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Update on Contact Lens Eye Infection

CDC Issues Full Report on Contact Lens-Eye Infection Link
WebMD Health News

Aug. 22, 2006 -- Users of a recently recalled contact lens solution by Bausch & Lomb were more than 20 times as likely to develop a potentially blinding eye infection as nonusers.

The CDC study released today shows that 164 confirmed cases of the corneal infection Fusarium keratitis were reported in 33 states and a U.S. territory from June 1, 2005 to June 30, 2006. Ninety-four percent of those cases were among soft contact lens wearers.

When researchers compared the risk of infection among contact lens wearers, they found users of the recalled contact lens solution, ReNu with MoistureLoc, were more than 20 times as likely to develop the infection as nonusers.

Preliminary findings from this CDC investigation were released in May and prompted the withdrawal of ReNu with MoistureLoc from the market worldwide.

Where Did the Fungus Come From?

The complete report, published in JAMA, the Journal of the American Medical Association, provides further details of the link between a rare type of eye infection and the contact lens solution.

Fusarium is a fungus found in soil and plants. Beginning in March 2006, the CDC began to receive multiple reports of corneal infections caused by this fungus among contact lens wearers.

The condition is a serious complication that can lead to permanent vision loss or the need for a corneal transplantation. The cornea is the clear, thin layer of tissue that covers the iris (the colored part of the eye) and the pupil.

Overall, the study showed that 34% of the 164 corneal infection cases reported required corneal transplantation.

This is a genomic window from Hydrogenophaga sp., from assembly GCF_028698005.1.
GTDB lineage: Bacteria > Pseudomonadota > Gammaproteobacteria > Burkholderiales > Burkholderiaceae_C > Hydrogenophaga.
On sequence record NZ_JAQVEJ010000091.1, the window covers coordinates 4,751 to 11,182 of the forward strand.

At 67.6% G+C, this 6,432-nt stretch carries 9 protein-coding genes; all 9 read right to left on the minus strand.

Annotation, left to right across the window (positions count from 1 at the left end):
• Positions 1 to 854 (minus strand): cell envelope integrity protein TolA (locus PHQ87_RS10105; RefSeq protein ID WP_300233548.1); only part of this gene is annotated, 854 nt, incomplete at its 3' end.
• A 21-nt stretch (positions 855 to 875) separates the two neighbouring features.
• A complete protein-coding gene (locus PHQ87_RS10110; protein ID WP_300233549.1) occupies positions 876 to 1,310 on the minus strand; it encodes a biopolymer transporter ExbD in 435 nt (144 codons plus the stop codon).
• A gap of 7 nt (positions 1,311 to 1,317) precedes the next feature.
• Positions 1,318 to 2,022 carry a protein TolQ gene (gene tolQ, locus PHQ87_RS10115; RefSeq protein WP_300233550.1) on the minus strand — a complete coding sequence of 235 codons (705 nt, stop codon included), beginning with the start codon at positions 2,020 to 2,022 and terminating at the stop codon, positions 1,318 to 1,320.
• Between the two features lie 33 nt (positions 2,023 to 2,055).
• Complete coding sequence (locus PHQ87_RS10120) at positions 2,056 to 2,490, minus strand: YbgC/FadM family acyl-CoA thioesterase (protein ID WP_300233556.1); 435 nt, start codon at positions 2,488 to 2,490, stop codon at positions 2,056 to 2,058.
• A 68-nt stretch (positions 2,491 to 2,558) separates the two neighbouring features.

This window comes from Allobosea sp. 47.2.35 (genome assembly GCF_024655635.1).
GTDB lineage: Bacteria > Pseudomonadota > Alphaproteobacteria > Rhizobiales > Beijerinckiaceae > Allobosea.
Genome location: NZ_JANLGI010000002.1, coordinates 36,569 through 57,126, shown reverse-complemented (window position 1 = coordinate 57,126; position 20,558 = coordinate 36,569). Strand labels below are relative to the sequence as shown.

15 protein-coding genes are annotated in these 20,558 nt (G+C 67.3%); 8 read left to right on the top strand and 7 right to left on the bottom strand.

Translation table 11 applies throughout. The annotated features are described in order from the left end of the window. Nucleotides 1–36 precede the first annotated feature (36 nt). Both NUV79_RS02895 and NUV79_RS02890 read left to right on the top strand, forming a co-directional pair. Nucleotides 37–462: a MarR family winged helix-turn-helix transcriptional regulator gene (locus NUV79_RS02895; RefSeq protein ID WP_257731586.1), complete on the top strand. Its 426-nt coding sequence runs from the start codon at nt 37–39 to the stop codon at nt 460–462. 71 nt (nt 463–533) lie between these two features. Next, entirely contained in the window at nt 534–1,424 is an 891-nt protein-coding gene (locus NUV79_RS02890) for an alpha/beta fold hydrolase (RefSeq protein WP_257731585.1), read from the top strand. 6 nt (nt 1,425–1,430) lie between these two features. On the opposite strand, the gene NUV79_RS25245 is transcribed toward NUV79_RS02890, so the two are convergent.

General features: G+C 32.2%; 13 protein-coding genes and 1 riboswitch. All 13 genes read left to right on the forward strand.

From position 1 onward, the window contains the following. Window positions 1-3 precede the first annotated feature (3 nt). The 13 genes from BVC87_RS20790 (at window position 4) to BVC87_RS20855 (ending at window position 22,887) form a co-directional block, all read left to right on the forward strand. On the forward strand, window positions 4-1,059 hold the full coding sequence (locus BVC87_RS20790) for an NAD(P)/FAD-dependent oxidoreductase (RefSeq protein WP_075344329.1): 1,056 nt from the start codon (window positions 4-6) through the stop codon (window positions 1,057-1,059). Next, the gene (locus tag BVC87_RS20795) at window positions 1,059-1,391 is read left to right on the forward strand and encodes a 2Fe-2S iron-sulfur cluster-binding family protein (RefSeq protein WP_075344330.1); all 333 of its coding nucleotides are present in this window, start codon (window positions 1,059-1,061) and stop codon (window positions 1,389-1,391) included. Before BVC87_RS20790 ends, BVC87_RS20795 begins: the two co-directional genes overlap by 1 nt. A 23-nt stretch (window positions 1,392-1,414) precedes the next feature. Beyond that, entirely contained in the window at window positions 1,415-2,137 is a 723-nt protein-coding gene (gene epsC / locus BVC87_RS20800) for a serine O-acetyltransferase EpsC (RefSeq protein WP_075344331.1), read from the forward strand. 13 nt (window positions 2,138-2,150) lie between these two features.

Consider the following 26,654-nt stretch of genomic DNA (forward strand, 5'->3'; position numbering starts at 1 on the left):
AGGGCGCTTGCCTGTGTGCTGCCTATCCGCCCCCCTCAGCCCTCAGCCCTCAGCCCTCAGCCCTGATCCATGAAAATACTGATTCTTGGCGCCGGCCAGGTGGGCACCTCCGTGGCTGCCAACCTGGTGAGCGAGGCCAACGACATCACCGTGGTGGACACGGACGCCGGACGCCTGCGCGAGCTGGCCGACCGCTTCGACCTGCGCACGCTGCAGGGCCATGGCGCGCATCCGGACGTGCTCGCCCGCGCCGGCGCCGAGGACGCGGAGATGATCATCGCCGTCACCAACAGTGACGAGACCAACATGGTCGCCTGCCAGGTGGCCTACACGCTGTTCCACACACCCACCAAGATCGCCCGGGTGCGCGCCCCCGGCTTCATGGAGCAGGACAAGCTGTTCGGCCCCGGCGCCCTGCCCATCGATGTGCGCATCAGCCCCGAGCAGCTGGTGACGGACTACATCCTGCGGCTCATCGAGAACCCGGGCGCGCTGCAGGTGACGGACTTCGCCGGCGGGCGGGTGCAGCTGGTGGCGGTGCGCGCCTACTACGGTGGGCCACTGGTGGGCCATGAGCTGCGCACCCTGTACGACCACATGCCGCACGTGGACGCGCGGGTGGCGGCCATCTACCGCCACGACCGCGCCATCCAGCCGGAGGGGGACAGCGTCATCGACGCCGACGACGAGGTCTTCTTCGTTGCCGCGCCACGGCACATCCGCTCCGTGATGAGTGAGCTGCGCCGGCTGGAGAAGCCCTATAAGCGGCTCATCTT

Researchers say it's still not clear what exactly caused the eye infections to develop. Testing of the factory where the contact lens solution is produced did not show evidence of the fungus.

The problem was likely due to outside contamination that did not occur during the manufacturing process, according to researcher Douglas C. Chang, MD, of the CDC, and colleagues.

They add it's unlikely the main cause for the outbreak could be poor contact lens hygiene habits.

"Ongoing studies may help to determine if the infections were caused by an interaction of its ingredients with Fusarium that might have permitted growth of the organism," conclude the researchers.

Meanwhile, users of Renu with MoistureLoc are urged to stop using the product; report any infections to their eye care professional; and pay careful attention to eye hygiene practices, including washing and drying hands prior to handling lenses, storing lenses in new contact lens solution after each use, and carefully following directions for use of contact lenses and contact lens solution products.

Tips for Preventing Eye Infections

Good contact lens hygiene is recommended even though this Fusarium outbreak does not appear to have been caused by poor contact lens cleaning.

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